President Joe Biden’s Inflation Reduction Act would allow the Internal Revenue Service (IRS) to hire up to 87,000 new employees while increasing taxes for most Americans, according to multiple reports.
The Inflation Reduction Act, negotiated by Senate Majority Leader Chuck Schumer (D-NY) and Senator Joe Manchin (D-WV), would give the IRS nearly $80 billion. In previous versions of this bill, the Biden administration estimated that the new funding would allow the agency to hire up to 87,000 additional employees, according to Bloomberg Law.
Senator Ted Cruz (R-TX) recently told Fox News’ Sean Hannity that the “massive influx” of agents “are not there to go after the billionaires or the giant corporations they are there to go after you. They’re going after small businesses. They are there to descend upon middle-class workers and audit the hell out of you.”
For its part, the IRS denied such a characterization and said it would target high-net-worth Americans and corporations who are “noncompliant taxpayers.”
“Large corporate and high-net-worth taxpayers often engage teams of sophisticated representatives pursuing unsettled or sometimes questionable interpretations of tax law,” Charles Rettig, the IRS commissioner, said before Congress this week, reported The New York Times. “The integrity and fairness of our tax administrative system relies upon the ability of our agency to maintain a strong, visible, robust enforcement presence directed to these and other similarly situated noncompliant taxpayers.”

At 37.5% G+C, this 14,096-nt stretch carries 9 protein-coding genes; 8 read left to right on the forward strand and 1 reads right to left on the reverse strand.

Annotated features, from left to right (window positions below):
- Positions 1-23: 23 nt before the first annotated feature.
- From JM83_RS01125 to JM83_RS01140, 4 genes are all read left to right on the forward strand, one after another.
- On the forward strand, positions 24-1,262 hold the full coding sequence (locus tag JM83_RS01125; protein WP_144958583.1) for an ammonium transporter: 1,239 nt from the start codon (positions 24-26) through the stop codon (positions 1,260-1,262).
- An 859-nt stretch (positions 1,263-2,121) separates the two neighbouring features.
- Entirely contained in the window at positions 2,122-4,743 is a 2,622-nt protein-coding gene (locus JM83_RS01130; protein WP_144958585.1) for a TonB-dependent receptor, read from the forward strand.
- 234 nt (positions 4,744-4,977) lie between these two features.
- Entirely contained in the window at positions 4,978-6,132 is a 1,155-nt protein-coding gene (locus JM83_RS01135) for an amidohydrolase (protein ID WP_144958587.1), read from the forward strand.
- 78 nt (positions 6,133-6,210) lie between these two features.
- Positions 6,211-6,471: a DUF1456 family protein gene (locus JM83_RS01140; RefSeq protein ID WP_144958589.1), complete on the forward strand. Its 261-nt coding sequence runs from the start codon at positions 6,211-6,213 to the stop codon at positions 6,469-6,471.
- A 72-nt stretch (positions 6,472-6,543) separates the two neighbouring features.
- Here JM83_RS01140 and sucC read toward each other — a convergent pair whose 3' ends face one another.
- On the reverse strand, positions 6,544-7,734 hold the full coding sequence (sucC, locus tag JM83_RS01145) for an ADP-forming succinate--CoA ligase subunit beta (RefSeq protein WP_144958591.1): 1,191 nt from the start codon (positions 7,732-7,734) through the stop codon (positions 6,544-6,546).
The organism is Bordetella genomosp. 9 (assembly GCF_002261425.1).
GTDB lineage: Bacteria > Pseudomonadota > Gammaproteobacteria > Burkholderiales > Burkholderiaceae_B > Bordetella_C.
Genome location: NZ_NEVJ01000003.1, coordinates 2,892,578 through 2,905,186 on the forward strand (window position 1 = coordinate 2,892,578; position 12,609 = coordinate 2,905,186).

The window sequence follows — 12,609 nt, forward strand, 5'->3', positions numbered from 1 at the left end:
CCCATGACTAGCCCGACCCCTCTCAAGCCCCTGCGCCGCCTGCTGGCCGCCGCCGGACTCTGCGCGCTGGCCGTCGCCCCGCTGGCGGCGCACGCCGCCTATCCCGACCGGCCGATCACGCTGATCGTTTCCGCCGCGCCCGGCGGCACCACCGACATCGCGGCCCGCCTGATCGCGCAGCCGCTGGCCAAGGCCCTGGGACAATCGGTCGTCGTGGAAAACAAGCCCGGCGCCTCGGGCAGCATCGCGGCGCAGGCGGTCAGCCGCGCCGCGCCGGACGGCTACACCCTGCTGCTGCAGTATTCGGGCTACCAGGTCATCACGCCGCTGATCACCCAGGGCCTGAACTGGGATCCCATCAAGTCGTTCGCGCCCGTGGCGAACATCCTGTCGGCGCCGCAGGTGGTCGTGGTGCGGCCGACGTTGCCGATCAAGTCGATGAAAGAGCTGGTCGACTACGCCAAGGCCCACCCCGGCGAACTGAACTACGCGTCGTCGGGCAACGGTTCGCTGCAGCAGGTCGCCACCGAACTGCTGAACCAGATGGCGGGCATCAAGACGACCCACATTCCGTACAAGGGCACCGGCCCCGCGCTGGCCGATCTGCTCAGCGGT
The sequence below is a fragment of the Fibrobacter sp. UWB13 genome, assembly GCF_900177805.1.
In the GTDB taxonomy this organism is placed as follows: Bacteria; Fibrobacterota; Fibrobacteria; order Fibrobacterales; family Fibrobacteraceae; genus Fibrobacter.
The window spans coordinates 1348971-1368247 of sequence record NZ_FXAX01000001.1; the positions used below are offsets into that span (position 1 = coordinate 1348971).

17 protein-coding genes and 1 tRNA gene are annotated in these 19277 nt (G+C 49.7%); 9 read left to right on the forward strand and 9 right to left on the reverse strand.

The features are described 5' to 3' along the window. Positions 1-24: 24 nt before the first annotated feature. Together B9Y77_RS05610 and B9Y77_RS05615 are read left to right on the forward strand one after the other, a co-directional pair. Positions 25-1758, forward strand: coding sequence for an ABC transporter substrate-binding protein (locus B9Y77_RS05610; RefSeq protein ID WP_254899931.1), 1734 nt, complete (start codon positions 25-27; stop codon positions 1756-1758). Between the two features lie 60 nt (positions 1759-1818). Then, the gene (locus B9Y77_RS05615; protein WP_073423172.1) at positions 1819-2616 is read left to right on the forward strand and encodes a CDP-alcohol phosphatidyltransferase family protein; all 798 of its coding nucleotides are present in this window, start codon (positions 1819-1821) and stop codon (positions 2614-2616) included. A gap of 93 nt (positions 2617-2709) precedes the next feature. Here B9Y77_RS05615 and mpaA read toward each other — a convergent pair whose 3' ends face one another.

The Wall Street Journal Editorial Board also warned that the IRS would go “beast mode” if the Inflation Reduction Act becomes law.
“The bill earmarks $45.6 billion for ‘enforcement,’ including ‘litigation,’ ‘criminal investigations,’ ‘investigative technology,’ ‘digital asset monitoring’ and a new fleet of tax-collector cars,” The Journal noted. “The result will be far more audits, civil suits and criminal referrals.”
The Journal asserted that the increased funding isn’t related to a shortage of revenue, rather it is because of the federal government’s increased spending.
“The federal government isn’t starving for revenue,” the paper claimed. “Congress wants more tax revenue because it can’t control its appetite for spending. That’s why it wants a tax agency in beast mode.”
The bill looks likely to pass after Senator Kyrsten Sinema (D-AZ) agreed to the package Thursday evening. Sinema was the last Democrat to hold out on the bill due to its carried tax increase provision before an agreement was made Thursday to remove the provision.
“We have agreed to remove the carried interest tax provision, protect advanced manufacturing, and boost our clean energy economy in the Senate’s budget reconciliation legislation,” Sinema said, according to Fox News. “Subject to the Parliamentarian’s review, I’ll move forward.”
Republicans on the Senate Finance Committee also released data last week from the nonpartisan Joint Committee on Taxation (JCT) that showed that taxes will increase in the calendar year 2023 for everyone under the plan except those making between $10,000 and $30,000 per year.
Zach Jewell contributed to this report.